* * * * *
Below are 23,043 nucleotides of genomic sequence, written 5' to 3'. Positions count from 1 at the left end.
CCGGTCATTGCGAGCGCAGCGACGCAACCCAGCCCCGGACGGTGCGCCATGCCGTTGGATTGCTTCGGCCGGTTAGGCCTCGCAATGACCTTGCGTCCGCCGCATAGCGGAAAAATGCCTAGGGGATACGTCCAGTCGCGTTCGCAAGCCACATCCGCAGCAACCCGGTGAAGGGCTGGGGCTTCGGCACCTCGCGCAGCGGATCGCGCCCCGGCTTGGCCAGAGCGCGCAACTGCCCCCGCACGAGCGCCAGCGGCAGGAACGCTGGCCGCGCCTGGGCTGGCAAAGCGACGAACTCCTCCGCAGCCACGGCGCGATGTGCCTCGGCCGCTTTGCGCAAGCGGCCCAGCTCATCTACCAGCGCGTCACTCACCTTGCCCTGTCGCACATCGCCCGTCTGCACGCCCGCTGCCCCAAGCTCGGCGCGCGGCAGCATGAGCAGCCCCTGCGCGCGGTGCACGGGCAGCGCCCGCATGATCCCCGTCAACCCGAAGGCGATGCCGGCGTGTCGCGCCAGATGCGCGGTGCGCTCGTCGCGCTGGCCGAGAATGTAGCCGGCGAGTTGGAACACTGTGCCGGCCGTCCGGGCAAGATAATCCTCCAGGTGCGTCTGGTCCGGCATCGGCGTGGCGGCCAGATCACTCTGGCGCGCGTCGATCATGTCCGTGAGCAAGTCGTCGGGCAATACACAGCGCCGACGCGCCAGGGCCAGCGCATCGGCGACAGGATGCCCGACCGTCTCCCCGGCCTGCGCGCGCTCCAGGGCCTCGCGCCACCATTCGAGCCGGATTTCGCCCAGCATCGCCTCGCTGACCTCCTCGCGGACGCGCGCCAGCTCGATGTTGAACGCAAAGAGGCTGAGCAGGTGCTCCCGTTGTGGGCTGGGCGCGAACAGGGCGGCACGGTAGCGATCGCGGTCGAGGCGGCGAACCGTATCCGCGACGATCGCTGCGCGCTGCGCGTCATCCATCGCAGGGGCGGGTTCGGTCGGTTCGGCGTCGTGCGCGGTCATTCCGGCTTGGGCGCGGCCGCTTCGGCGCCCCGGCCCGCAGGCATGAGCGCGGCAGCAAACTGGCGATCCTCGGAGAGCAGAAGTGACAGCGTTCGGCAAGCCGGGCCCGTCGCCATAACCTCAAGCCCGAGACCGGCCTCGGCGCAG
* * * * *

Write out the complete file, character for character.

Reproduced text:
Below are 23,043 nucleotides of genomic sequence, written 5' to 3'. Positions count from 1 at the left end.
CCGGTCATTGCGAGCGCAGCGACGCAACCCAGCCCCGGACGGTGCGCCATGCCGTTGGATTGCTTCGGCCGGTTAGGCCTCGCAATGACCTTGCGTCCGCCGCATAGCGGAAAAATGCCTAGGGGATACGTCCAGTCGCGTTCGCAAGCCACATCCGCAGCAACCCGGTGAAGGGCTGGGGCTTCGGCACCTCGCGCAGCGGATCGCGCCCCGGCTTGGCCAGAGCGCGCAACTGCCCCCGCACGAGCGCCAGCGGCAGGAACGCTGGCCGCGCCTGGGCTGGCAAAGCGACGAACTCCTCCGCAGCCACGGCGCGATGTGCCTCGGCCGCTTTGCGCAAGCGGCCCAGCTCATCTACCAGCGCGTCACTCACCTTGCCCTGTCGCACATCGCCCGTCTGCACGCCCGCTGCCCCAAGCTCGGCGCGCGGCAGCATGAGCAGCCCCTGCGCGCGGTGCACGGGCAGCGCCCGCATGATCCCCGTCAACCCGAAGGCGATGCCGGCGTGTCGCGCCAGATGCGCGGTGCGCTCGTCGCGCTGGCCGAGAATGTAGCCGGCGAGTTGGAACACTGTGCCGGCCGTCCGGGCAAGATAATCCTCCAGGTGCGTCTGGTCCGGCATCGGCGTGGCGGCCAGATCACTCTGGCGCGCGTCGATCATGTCCGTGAGCAAGTCGTCGGGCAATACACAGCGCCGACGCGCCAGGGCCAGCGCATCGGCGACAGGATGCCCGACCGTCTCCCCGGCCTGCGCGCGCTCCAGGGCCTCGCGCCACCATTCGAGCCGGATTTCGCCCAGCATCGCCTCGCTGACCTCCTCGCGGACGCGCGCCAGCTCGATGTTGAACGCAAAGAGGCTGAGCAGGTGCTCCCGTTGTGGGCTGGGCGCGAACAGGGCGGCACGGTAGCGATCGCGGTCGAGGCGGCGAACCGTATCCGCGACGATCGCTGCGCGCTGCGCGTCATCCATCGCAGGGGCGGGTTCGGTCGGTTCGGCGTCGTGCGCGGTCATTCCGGCTTGGGCGCGGCCGCTTCGGCGCCCCGGCCCGCAGGCATGAGCGCGGCAGCAAACTGGCGATCCTCGGAGAGCAGAAGTGACAGCGTTCGGCAAGCCGGGCCCGTCGCCATAACCTCAAGCCCGAGACCGGCCTCGGCGCAG